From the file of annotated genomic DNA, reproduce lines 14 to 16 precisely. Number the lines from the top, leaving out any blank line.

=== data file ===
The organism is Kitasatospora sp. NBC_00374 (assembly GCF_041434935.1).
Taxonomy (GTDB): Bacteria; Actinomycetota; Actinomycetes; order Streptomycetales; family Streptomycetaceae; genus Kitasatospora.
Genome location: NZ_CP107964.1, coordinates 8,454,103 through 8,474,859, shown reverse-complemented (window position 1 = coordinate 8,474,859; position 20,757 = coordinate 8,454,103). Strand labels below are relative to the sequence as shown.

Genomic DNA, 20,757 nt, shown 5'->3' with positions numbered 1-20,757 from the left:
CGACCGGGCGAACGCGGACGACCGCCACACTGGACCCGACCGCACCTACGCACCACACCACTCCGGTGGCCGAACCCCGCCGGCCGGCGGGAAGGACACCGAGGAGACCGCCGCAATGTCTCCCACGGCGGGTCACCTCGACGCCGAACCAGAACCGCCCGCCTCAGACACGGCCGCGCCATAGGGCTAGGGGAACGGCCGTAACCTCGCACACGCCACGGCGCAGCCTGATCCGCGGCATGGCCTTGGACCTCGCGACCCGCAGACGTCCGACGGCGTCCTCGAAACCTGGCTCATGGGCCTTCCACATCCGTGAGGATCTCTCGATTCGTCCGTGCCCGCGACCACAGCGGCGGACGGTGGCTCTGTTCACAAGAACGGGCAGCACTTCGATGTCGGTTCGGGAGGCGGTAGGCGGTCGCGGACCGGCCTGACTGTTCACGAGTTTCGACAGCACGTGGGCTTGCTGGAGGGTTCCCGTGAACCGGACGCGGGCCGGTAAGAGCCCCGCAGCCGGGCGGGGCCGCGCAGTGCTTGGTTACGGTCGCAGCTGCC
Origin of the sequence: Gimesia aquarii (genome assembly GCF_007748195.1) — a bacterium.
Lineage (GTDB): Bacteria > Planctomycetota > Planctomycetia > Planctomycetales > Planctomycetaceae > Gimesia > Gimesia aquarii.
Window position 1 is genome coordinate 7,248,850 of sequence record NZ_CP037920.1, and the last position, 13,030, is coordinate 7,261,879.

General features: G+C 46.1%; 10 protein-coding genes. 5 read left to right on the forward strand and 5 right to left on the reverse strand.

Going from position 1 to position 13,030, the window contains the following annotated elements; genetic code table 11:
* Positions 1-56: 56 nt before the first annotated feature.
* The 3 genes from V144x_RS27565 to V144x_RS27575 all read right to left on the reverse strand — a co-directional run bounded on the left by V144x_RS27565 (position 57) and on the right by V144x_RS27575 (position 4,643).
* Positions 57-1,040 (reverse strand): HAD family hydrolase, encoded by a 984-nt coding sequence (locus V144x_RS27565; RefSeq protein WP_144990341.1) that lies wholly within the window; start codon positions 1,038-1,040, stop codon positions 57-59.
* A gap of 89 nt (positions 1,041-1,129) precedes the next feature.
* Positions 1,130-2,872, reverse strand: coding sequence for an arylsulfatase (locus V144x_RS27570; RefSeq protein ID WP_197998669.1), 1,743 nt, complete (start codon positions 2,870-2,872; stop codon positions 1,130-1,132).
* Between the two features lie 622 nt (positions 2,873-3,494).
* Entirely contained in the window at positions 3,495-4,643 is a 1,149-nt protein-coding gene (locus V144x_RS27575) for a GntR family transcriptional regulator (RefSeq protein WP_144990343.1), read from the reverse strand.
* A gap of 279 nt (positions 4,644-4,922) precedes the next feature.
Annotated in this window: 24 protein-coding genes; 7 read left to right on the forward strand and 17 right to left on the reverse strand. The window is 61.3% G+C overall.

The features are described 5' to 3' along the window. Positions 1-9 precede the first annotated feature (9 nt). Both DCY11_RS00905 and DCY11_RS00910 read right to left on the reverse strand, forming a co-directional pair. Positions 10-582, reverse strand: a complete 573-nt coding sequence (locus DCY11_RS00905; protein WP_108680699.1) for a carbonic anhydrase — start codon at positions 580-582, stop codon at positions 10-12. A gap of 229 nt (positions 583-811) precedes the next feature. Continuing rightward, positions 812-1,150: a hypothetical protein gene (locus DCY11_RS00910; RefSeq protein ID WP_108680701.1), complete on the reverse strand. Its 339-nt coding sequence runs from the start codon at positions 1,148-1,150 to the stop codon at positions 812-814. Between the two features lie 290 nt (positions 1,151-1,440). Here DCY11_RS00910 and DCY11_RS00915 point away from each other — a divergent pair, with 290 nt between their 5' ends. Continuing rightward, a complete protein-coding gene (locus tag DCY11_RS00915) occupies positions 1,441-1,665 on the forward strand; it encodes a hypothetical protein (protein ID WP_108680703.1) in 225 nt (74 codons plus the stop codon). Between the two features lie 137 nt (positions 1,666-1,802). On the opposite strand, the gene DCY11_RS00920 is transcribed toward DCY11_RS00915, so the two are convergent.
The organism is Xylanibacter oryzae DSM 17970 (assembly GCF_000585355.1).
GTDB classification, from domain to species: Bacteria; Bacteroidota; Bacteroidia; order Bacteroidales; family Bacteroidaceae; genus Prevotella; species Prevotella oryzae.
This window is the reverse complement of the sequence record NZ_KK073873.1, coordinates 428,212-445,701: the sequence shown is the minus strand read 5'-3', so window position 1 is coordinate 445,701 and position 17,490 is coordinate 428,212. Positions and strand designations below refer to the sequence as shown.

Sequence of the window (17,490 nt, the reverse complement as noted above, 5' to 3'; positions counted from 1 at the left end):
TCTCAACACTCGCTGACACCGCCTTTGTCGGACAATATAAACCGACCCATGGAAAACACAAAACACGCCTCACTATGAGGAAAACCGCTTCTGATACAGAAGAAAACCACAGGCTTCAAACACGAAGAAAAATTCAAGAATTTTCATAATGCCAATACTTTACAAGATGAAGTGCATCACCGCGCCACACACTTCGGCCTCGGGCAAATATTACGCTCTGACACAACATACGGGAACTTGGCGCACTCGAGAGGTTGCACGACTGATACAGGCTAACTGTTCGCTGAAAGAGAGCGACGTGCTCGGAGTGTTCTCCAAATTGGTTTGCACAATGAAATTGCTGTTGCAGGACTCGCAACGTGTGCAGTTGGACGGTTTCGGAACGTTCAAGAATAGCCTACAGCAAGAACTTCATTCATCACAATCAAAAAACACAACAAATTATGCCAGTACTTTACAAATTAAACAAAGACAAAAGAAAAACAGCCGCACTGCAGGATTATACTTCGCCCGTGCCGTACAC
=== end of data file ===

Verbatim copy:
* A gap of 89 nt (positions 1,041-1,129) precedes the next feature.
* Positions 1,130-2,872, reverse strand: coding sequence for an arylsulfatase (locus V144x_RS27570; RefSeq protein ID WP_197998669.1), 1,743 nt, complete (start codon positions 2,870-2,872; stop codon positions 1,130-1,132).
* Between the two features lie 622 nt (positions 2,873-3,494).